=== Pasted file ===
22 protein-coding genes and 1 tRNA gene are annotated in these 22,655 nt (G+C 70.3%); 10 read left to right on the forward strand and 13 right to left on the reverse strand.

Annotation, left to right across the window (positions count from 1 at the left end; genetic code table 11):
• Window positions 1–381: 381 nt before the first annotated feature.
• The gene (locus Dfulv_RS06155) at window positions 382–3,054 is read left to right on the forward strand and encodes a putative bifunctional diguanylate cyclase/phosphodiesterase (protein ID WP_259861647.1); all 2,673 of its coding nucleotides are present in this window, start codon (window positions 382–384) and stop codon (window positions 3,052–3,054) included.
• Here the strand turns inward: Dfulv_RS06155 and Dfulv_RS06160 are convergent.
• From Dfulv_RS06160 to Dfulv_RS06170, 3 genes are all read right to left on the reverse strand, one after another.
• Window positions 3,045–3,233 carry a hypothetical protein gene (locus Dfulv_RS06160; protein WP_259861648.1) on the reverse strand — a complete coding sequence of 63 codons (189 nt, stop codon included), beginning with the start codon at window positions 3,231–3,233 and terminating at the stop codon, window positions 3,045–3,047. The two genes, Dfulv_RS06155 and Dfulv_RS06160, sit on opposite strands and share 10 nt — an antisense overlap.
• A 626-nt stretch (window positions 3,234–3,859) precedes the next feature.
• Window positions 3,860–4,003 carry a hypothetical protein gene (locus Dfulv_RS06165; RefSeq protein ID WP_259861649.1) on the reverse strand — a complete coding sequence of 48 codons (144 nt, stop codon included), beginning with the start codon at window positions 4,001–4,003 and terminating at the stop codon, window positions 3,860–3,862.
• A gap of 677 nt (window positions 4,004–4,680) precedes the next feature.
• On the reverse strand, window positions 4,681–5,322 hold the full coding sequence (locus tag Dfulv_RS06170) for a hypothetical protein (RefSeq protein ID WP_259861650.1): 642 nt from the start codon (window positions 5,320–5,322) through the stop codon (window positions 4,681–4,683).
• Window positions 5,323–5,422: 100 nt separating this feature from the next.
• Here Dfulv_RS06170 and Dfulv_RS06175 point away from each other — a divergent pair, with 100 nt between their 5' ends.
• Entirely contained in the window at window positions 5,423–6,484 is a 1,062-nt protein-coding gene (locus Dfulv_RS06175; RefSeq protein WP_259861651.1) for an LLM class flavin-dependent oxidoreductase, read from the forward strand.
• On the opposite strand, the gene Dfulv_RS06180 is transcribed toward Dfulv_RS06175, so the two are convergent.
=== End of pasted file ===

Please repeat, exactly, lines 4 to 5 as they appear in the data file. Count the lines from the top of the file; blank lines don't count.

• The gene (locus Dfulv_RS06155) at window positions 382–3,054 is read left to right on the forward strand and encodes a putative bifunctional diguanylate cyclase/phosphodiesterase (protein ID WP_259861647.1); all 2,673 of its coding nucleotides are present in this window, start codon (window positions 382–384) and stop codon (window positions 3,052–3,054) included.
• Here the strand turns inward: Dfulv_RS06155 and Dfulv_RS06160 are convergent.